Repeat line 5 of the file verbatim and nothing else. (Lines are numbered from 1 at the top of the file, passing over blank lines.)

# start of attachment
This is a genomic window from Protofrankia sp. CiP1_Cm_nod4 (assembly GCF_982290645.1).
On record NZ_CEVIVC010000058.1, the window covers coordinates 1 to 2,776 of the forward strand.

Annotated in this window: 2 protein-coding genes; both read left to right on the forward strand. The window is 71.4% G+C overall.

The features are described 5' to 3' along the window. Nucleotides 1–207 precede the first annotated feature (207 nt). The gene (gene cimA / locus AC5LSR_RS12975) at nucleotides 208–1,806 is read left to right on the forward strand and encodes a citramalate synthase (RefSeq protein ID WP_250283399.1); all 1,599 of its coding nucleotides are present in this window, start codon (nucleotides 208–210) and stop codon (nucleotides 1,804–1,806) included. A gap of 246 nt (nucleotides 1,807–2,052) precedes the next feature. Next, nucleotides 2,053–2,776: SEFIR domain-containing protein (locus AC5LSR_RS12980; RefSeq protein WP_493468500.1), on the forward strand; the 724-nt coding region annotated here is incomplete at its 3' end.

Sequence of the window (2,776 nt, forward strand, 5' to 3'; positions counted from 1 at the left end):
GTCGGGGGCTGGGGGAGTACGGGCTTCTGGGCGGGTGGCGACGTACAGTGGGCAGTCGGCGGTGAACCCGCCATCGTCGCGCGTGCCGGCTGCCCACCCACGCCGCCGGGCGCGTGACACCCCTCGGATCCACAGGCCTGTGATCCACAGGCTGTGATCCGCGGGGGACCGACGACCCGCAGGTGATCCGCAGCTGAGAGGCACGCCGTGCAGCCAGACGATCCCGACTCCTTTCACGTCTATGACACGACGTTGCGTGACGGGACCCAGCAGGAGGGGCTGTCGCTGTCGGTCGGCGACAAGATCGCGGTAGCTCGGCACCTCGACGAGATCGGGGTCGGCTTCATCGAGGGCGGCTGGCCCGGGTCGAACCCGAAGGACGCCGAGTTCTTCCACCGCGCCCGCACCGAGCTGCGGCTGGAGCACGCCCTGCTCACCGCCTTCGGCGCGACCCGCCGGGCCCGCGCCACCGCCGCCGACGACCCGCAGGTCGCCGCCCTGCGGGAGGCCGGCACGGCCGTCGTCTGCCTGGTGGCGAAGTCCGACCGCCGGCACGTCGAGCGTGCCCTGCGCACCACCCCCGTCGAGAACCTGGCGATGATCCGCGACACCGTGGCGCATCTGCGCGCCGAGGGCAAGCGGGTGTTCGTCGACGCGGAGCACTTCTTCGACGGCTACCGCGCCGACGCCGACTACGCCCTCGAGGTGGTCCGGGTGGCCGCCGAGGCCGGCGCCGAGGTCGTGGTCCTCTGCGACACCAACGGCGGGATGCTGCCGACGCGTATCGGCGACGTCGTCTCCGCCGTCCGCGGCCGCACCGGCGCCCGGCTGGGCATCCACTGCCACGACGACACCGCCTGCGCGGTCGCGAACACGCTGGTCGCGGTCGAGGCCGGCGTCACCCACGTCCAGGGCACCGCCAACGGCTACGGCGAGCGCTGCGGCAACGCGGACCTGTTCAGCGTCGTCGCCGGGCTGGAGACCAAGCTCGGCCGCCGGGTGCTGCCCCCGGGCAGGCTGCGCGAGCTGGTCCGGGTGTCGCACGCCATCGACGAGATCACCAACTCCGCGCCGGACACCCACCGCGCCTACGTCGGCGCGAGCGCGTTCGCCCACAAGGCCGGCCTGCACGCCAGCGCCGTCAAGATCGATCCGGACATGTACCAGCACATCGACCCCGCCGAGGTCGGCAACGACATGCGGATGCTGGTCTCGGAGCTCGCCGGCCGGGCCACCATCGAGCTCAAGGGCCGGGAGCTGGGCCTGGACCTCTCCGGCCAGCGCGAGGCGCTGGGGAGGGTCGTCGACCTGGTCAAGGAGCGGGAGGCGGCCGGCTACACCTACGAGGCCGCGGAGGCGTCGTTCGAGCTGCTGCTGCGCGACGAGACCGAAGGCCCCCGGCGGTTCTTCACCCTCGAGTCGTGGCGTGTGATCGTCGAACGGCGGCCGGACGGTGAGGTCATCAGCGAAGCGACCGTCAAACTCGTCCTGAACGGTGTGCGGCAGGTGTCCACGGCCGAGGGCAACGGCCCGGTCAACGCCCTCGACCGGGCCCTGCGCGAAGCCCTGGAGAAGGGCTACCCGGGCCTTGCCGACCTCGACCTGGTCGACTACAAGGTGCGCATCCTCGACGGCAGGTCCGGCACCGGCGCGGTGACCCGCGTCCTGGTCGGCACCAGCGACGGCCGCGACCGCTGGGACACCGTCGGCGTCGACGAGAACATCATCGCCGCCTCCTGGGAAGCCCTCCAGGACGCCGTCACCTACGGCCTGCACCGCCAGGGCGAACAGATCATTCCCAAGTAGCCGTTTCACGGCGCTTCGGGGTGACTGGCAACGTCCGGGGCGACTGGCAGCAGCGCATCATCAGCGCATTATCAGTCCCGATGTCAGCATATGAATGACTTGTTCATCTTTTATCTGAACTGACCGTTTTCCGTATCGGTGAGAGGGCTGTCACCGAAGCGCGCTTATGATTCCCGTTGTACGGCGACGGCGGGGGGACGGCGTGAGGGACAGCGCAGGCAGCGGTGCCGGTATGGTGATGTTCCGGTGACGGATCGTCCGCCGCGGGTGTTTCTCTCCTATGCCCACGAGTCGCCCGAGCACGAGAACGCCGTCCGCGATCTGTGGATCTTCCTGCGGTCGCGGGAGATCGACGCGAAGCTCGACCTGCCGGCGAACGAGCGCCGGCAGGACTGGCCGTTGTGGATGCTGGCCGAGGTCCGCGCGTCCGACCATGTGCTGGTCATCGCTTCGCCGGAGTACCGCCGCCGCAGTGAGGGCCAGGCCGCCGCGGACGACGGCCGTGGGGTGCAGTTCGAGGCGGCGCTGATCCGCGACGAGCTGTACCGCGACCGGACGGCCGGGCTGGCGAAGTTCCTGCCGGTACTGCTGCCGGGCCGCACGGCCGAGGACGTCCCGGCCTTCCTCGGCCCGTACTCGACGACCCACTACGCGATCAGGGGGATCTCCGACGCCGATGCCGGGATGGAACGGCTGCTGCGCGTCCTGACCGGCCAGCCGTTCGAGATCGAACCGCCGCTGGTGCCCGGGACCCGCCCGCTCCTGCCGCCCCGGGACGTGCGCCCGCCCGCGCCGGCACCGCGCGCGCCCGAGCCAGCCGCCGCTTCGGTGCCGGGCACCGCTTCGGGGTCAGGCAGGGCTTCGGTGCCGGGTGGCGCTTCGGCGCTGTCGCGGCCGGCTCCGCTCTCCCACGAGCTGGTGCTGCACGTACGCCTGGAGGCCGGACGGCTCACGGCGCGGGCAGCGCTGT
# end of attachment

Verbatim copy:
Sequence of the window (2,776 nt, forward strand, 5' to 3'; positions counted from 1 at the left end):